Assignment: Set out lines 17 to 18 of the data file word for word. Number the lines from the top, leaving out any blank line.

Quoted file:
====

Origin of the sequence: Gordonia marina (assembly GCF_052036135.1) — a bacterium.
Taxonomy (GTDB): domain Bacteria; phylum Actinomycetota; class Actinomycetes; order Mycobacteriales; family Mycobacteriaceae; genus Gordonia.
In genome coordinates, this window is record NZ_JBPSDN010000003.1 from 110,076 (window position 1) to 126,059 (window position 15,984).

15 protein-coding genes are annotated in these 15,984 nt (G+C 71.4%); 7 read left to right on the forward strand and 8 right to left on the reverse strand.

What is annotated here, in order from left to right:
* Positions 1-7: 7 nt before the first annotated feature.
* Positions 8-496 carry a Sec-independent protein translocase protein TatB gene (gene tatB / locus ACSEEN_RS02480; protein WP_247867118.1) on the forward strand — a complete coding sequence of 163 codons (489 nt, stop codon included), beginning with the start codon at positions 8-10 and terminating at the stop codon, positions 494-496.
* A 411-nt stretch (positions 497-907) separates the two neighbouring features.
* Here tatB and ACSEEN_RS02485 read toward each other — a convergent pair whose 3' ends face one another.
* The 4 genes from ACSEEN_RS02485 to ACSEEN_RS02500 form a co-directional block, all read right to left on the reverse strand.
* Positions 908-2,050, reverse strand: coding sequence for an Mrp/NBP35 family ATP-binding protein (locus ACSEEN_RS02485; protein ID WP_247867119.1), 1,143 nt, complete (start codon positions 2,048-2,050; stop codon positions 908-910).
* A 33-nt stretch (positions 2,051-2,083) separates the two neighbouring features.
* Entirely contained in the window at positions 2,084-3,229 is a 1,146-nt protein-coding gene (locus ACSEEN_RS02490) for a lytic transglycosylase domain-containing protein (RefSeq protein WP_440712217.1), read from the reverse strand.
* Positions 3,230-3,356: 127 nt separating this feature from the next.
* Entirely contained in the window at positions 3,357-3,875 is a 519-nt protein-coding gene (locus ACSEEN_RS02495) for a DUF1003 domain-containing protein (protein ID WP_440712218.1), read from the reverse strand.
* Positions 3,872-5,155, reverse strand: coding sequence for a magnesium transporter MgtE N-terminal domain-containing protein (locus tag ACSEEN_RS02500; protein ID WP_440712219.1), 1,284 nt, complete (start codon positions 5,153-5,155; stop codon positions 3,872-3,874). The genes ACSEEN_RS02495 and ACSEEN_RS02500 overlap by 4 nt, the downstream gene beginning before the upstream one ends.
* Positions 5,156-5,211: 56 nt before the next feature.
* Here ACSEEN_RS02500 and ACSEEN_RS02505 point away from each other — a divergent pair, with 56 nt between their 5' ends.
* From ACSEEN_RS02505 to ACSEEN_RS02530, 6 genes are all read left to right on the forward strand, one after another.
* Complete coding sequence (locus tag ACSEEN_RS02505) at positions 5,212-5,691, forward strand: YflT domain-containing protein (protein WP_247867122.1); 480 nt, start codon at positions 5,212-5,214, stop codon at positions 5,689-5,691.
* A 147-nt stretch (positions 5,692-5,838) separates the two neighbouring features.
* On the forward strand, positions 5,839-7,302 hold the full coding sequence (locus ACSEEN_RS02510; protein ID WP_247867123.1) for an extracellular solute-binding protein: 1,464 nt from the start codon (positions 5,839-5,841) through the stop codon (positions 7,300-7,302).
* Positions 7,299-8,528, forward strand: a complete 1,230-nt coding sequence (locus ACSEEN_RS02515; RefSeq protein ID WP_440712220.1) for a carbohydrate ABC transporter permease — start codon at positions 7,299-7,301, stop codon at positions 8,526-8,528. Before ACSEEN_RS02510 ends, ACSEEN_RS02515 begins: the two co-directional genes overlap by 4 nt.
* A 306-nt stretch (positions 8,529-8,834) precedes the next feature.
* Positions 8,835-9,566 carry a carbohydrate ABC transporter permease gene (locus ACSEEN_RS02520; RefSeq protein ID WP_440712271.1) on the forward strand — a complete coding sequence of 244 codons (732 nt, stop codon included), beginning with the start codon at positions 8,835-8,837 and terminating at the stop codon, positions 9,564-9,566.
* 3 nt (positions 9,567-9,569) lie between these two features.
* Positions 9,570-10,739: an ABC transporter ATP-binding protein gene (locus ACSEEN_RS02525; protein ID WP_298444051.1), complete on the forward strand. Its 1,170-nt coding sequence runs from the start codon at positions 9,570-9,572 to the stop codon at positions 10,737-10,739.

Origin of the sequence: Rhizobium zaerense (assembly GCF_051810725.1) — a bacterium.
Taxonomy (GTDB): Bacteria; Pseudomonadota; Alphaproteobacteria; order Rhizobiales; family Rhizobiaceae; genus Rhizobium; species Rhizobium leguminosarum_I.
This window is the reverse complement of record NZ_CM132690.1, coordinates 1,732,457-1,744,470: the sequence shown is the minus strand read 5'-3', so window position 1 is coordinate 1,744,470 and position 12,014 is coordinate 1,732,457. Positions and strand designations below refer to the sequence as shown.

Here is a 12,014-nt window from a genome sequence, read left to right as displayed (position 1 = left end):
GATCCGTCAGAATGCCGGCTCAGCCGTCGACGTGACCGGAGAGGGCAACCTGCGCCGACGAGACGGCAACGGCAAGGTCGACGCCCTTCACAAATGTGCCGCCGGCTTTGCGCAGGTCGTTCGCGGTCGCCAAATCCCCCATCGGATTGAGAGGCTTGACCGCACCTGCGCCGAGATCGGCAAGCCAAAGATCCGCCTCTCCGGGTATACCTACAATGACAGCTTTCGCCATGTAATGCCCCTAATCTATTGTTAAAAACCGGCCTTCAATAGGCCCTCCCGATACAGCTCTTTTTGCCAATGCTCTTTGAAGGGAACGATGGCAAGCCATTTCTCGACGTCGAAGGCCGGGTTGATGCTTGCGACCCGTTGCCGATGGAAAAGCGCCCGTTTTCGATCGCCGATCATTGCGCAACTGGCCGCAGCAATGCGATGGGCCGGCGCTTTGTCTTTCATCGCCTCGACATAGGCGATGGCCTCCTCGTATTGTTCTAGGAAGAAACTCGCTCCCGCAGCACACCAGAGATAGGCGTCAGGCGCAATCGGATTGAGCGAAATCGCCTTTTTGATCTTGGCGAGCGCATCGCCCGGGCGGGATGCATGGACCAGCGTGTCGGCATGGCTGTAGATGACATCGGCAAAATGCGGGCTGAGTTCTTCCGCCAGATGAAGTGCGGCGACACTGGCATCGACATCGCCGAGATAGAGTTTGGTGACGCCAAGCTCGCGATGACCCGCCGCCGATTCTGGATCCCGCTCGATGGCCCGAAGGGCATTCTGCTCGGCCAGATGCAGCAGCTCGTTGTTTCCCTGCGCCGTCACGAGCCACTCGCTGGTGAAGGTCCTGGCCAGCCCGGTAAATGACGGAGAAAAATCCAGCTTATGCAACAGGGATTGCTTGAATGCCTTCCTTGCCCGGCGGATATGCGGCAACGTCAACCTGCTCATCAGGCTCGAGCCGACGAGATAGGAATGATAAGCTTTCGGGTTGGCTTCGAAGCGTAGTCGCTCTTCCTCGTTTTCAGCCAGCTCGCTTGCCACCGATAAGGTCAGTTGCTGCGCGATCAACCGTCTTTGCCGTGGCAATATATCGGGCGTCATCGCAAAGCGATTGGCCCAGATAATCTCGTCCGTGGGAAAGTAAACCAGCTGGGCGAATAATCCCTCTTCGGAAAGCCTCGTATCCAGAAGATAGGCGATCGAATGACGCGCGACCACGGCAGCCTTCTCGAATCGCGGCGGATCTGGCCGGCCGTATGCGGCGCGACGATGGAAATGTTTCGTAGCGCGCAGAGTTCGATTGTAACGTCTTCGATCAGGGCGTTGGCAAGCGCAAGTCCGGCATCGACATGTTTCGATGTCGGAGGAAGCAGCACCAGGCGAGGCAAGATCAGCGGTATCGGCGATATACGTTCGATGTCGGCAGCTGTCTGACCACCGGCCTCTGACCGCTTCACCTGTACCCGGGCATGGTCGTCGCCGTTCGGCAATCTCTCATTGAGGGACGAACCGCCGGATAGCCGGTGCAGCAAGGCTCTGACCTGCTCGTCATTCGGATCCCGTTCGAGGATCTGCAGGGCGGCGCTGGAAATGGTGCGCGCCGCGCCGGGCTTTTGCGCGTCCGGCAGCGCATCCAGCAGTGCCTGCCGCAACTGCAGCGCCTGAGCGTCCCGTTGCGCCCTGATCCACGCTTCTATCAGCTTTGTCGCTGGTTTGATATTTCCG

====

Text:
* Positions 5,156-5,211: 56 nt before the next feature.
* Here ACSEEN_RS02500 and ACSEEN_RS02505 point away from each other — a divergent pair, with 56 nt between their 5' ends.